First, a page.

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Cleveland parochial schools instituting mandatory drug testing

Drug Testing In Schools

In response to the rapid rise in drug use among teens and its negative effect on school achievement, Cleveland parochial schools St. Edward, St. Ignatius and Gilmour Academy will be instituting mandatory drug testing for all students beginning this fall.

I spoke with WAKR’s Ray Horner yesterday about their reasons for doing do.

Below is an audio file and transcript of our discussion.

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HORNER: Joe, one subject that you and I have touched on for years is drug testing.

DR. CONGENI: I wondered if you might go there.

HORNER: Drug testing in high schools – you’d like to see it go there – but it’s a very expensive endeavor and you don’t know how they can control it.

I did see that letters went out in the last week from St. Ed’s, St. Ignatius and Gilmour Academy that said they’re going to start drug testing at their schools.

What are your initial thoughts on this and is this the beginning of something bigger?

Dr. Joe Congeni

Dr. Joe Congeni

DR. CONGENI: Well this is definitely bigger than sports. This is for all students – recreational drugs, drugs of abuse and performance enhancing drugs. They aren’t breaking it off into just athletes. They’re looking at everybody.

In teenagers in high school, and even down to the junior high school, there’s been such a rapid rise in deaths from drug overdoses. The opening of the gateway of different drugs – starting with recreational drugs and going on to heroin and other things – there’s so many things that afflict young kids.

The approach they’re trying to take is that they want to do this for the wellness and benefit of their students, not for the punitive (effect) or to punish people. From that standpoint it’s a little bit different from what we’ve looked at before.

With athletes, are we trying to pick up performance enhancing drugs so the playing field is equal? Boy, has that been a failure when it’s been tried. With this, they’re looking at testing drugs across the board – recreational drugs, drugs of abuse and other things as well.

HORNER: But it would affect athletes.

DR. CONGENI: It would affect athletes.

HORNER: So I guess that’s Pandora’s box being opened up now. With that testing being done, athletes would be affected. I know this is expensive, but is this something that maybe we’ll see more and more schools do in years to come?

DR. CONGENI: Everybody’s going to be looking in. I wouldn’t be surprised in the next few months if you hear a few other people jump on board.

A little bit of the difference – because you and I go back so long – is that this is a newer technique. This technique actually has a reflection of a longer period of time – up to 3 months later – it can still pick people up using the hair on your head actually. It’s a much easier testing and it might be a cheaper (way of) testing.

The big entanglement when they looked just at athletes and the playing field part for performance enhancing drugs was there were a lot of legal issues that came up. Almost every case where they found something and tried to punish people, there were issues of lawsuits and other problems like that.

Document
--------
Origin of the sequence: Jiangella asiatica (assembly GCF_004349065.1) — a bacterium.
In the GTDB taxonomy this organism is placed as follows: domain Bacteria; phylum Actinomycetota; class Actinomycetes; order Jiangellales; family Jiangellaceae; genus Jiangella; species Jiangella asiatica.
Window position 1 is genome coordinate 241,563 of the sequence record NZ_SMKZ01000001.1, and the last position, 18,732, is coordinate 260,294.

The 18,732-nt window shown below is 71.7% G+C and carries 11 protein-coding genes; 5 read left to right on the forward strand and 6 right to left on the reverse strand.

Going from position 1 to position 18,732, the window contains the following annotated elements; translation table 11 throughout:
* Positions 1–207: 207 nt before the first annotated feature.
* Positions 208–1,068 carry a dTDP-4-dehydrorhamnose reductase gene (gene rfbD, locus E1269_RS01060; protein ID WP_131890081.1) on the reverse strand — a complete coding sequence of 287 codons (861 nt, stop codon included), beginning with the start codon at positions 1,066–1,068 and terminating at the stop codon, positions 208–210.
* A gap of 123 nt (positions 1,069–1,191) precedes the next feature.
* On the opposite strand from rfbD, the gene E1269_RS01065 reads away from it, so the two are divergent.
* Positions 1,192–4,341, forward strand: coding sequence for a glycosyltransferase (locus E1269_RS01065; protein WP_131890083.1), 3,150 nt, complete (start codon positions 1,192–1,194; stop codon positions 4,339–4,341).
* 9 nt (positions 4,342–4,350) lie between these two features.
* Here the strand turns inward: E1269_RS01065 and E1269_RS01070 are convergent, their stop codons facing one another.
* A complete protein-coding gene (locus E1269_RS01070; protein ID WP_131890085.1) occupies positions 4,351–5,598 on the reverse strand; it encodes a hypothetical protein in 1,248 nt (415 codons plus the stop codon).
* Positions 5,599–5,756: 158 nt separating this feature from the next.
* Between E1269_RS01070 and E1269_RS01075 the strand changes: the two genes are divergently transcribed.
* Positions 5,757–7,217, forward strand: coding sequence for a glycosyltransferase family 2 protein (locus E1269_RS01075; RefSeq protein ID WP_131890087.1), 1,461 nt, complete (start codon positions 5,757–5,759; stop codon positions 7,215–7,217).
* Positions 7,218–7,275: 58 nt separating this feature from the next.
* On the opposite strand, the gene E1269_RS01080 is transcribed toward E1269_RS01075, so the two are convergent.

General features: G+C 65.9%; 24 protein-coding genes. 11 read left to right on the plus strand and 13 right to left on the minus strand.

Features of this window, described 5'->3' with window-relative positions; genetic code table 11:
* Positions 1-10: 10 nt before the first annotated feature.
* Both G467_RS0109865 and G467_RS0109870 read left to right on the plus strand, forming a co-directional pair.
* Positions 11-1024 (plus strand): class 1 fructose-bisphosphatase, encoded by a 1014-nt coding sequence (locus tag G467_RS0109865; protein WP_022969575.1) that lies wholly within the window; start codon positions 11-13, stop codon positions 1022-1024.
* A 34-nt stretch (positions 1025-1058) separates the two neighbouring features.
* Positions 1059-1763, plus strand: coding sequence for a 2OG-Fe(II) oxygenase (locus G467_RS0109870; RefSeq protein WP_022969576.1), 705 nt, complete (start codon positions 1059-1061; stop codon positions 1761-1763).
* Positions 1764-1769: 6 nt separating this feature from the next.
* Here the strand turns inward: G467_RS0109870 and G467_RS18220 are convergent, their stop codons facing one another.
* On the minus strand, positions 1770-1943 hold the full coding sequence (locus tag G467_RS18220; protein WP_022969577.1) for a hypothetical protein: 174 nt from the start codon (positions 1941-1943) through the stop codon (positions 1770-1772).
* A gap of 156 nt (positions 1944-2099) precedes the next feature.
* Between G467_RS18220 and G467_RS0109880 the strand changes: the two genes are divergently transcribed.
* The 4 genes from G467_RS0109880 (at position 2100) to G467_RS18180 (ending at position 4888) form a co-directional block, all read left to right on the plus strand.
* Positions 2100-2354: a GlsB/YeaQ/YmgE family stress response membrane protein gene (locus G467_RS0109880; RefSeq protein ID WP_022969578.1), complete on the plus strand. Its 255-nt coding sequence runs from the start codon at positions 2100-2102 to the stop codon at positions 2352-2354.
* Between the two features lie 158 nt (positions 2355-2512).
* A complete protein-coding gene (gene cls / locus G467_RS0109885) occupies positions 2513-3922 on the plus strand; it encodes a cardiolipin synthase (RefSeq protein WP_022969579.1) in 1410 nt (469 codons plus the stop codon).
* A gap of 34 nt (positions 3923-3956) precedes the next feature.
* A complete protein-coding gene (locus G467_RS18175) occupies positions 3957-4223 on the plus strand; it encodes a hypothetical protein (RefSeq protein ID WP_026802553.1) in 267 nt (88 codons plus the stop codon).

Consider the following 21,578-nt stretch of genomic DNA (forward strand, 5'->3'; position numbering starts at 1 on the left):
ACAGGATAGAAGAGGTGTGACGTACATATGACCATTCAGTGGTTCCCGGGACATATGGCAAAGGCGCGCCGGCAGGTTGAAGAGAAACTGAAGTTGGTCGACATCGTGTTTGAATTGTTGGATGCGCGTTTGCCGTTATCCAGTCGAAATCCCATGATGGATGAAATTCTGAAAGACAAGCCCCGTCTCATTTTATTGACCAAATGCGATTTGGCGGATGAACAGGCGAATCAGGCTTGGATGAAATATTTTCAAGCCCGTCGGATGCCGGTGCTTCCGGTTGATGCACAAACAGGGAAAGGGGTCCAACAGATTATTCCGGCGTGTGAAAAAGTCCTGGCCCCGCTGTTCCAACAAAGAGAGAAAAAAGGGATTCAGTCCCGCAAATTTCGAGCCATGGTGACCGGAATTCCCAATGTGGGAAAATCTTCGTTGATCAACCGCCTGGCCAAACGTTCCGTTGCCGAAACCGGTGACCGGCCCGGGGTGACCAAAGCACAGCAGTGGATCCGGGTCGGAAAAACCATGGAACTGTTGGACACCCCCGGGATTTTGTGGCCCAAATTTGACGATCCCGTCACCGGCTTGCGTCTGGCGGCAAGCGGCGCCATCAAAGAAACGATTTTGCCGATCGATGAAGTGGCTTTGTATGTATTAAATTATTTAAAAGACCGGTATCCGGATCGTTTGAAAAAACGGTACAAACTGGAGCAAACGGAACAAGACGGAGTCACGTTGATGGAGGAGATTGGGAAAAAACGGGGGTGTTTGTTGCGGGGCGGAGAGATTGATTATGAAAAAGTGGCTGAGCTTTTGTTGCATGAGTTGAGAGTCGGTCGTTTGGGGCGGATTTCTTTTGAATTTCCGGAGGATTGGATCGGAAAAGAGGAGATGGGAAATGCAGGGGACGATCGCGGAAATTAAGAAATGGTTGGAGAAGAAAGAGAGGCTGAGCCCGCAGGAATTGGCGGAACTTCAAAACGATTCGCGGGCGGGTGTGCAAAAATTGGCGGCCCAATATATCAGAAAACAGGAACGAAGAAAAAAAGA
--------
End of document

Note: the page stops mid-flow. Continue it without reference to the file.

I’m going to be very curious to see how they’re going to handle that and what will happen with the first offense, the second offense. I know they have to have all that stuff in place by now for sure.

The approach is different and I like it. It is more of a wellness approach rather than a punitive approach. The second thing is the newer testing seems like it might be cheaper and more accurate. In those two ways I’m kind of excited to see what happens.

HORNER: Are you concerned about performance enhancing drugs at the high school level?

DR. CONGENI: I’m concerned to some extent about performance enhancing drugs at the high school level because we know that we’ve had no way of monitoring this over the last several years. We know that it had a deterrent effect in the college and pro setting when we were able to start drug testing. But the playing field is not always equal.

You and I spend a lot of time on the playing field and there are times I can definitely see that it’s there.

You might ask me is it 5 percent? Is it 15 percent? Is it 25 percent? That’s a little harder to say. I’d say it waxes and wanes at times, but is it there? The answer is yes it is.

HORNER: Well a lot of people are going to be paying attention to see what these schools are doing across the state. It will be interesting to see how it all shakes out.

DR. CONGENI: No doubt. Boy that was a big step yesterday. I will be very curious Ray.

HORNER: Alright Joe thanks for coming in. Always appreciate it.

DR. CONGENI: OK. Thanks.

HORNER: Dr. Joe Congeni from the Sports Medicine Center at Akron Children’s Hospital.

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About Dr. Joe Congeni - Director of Sports Medicine

Dr. Joe Congeni is the Director, Sports Medicine; Clinical Co-Director, Center for Orthopedics and Sports Medicine at Akron Children's Hospital. For the past 25 years, Dr. Congeni has been the “go to” source for national and local media looking for information about pediatric sports medicine.

Comments

  1. defranklynne@yahoo.com' Lynne Phillips says:

    drug testing in schools should not be done w/o a warrant and ijn front of parents w/ the parents approval. the school should have concrete evidence (other than grades which can suddenly go low for many reasons) proof should be video, the child SEEN by teacher, teachers or hall maonitors of a drug transaction! should not be done (drug testing) on a whim or i think or lets rule out policy.

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